9. You look at the world and say there is no Satan and no God. When you go to a store and see a watch, do you say there is no watch maker? Yet the watch isn’t near as intricate, amazing, beautifull or self-correcting as the universe.

    And now we come upon, once again, the logical fallacy known as the Argument From Design expressed in a now classical form called The Watchmaker Argument. The argument basically being that something as intricate as the Universe or a human being couldn’t come into existence by chance. That as watches have watchmakers so too must the universe have a universe maker. Allow me to quote to you from the Atheism Web’s article on common arguments:

      The Watchmaker analogy suffers from three particular flaws, over and above those common to all Arguments By Design. Firstly, a watchmaker creates watches from pre-existing materials, whereas God is claimed to have created the universe from nothing. These two sorts of creation are clearly fundamentally different, and the analogy is therefore rather weak.

      Secondly, a watchmaker makes watches, but there are many other things in the world. If we walked further along the beach and found a nuclear reactor, we wouldn’t assume it was created by the watchmaker. The argument would therefore suggest a multitude of creators, each responsible for a different part of creation (or a different universe, if you allow the possibility that there might be more than one).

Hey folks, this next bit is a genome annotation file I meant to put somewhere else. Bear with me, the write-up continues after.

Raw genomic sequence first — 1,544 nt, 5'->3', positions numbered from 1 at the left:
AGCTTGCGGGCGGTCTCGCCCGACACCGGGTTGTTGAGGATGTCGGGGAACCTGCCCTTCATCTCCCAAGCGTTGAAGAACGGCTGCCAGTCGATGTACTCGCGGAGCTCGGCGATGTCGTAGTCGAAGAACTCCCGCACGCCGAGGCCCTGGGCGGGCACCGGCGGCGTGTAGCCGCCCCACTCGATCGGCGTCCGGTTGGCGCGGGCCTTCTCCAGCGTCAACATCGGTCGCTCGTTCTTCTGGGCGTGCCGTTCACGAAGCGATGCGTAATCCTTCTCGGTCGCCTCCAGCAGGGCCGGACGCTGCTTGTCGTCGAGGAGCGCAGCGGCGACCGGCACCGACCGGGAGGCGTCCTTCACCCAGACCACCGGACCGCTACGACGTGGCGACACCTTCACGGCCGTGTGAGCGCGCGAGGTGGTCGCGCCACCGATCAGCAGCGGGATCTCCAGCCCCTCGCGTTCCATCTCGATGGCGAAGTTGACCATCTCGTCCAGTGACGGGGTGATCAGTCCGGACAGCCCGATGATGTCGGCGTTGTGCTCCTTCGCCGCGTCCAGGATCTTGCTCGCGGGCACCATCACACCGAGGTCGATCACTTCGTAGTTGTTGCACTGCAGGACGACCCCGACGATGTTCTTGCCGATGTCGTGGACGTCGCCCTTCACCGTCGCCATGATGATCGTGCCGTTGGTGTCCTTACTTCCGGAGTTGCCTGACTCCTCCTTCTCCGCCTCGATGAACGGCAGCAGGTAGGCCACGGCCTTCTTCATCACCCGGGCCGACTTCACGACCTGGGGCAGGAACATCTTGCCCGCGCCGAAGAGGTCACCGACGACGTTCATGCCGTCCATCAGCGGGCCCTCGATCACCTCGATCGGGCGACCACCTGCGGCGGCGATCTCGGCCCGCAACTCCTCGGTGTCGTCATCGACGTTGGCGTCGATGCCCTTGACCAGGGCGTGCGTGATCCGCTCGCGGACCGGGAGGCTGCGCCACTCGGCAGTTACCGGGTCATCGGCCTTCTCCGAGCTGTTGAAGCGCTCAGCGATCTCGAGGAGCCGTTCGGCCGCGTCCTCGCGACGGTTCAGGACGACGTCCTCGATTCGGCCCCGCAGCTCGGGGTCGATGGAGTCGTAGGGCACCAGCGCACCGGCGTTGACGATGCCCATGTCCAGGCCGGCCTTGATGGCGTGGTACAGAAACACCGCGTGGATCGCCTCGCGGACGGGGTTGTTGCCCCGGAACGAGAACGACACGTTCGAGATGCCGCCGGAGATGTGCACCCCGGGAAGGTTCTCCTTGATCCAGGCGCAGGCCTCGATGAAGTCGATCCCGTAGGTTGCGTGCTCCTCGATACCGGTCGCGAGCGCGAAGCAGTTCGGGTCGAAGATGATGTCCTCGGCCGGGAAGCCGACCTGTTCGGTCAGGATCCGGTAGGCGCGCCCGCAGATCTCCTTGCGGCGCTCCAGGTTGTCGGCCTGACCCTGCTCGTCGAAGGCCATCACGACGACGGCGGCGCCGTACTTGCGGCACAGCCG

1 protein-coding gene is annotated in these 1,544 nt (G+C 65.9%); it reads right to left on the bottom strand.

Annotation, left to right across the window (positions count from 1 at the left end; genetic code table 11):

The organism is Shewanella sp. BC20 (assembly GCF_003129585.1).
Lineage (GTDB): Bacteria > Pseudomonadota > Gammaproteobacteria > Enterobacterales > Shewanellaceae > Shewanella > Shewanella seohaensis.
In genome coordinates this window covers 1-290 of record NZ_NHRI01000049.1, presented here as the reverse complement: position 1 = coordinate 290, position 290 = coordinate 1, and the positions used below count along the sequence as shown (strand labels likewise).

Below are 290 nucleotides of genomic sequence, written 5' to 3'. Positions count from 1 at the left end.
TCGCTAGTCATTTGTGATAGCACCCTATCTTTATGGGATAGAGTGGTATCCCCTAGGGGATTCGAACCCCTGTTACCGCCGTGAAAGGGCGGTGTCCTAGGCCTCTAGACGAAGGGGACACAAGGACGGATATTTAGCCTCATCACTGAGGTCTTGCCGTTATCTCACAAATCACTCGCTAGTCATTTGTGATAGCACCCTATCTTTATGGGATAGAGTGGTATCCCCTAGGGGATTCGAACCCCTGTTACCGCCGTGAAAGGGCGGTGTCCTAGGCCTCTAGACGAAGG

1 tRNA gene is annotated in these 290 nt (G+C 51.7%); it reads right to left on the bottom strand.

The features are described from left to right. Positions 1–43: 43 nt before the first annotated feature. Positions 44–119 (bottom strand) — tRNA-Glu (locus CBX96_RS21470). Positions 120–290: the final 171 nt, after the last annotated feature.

Finally, in the first part of the watchmaker argument we conclude that the watch is not part of nature because it is ordered, and therefore stands out from the randomness of nature. Yet in the second part of the argument, we start from the position that the universe is obviously not random, but shows elements of order. The Watchmaker argument is thus internally inconsistent.

      Apart from logical inconsistencies in the watchmaker argument, it’s worth pointing out that biological systems and mechanical systems behave very differently. What’s unlikely for a pile of gears is not necessarily unlikely for a mixture of biological molecules.